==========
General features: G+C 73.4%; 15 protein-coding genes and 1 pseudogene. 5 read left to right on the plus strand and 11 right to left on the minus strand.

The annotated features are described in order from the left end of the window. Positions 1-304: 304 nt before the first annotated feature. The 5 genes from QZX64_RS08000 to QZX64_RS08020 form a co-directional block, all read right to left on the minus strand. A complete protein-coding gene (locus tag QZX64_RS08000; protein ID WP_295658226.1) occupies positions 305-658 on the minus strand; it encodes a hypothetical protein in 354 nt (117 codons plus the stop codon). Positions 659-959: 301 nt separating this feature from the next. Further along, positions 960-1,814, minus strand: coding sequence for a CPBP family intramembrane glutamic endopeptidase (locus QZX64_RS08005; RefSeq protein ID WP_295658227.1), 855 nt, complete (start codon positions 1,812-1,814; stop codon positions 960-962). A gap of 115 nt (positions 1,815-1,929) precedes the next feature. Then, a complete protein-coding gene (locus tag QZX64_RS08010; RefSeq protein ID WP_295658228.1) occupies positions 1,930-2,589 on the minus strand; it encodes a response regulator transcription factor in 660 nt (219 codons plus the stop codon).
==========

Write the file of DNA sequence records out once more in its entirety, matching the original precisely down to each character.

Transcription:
General features: G+C 73.4%; 15 protein-coding genes and 1 pseudogene. 5 read left to right on the plus strand and 11 right to left on the minus strand.

The annotated features are described in order from the left end of the window. Positions 1-304: 304 nt before the first annotated feature. The 5 genes from QZX64_RS08000 to QZX64_RS08020 form a co-directional block, all read right to left on the minus strand. A complete protein-coding gene (locus tag QZX64_RS08000; protein ID WP_295658226.1) occupies positions 305-658 on the minus strand; it encodes a hypothetical protein in 354 nt (117 codons plus the stop codon). Positions 659-959: 301 nt separating this feature from the next. Further along, positions 960-1,814, minus strand: coding sequence for a CPBP family intramembrane glutamic endopeptidase (locus QZX64_RS08005; RefSeq protein ID WP_295658227.1), 855 nt, complete (start codon positions 1,812-1,814; stop codon positions 960-962). A gap of 115 nt (positions 1,815-1,929) precedes the next feature. Then, a complete protein-coding gene (locus tag QZX64_RS08010; RefSeq protein ID WP_295658228.1) occupies positions 1,930-2,589 on the minus strand; it encodes a response regulator transcription factor in 660 nt (219 codons plus the stop codon).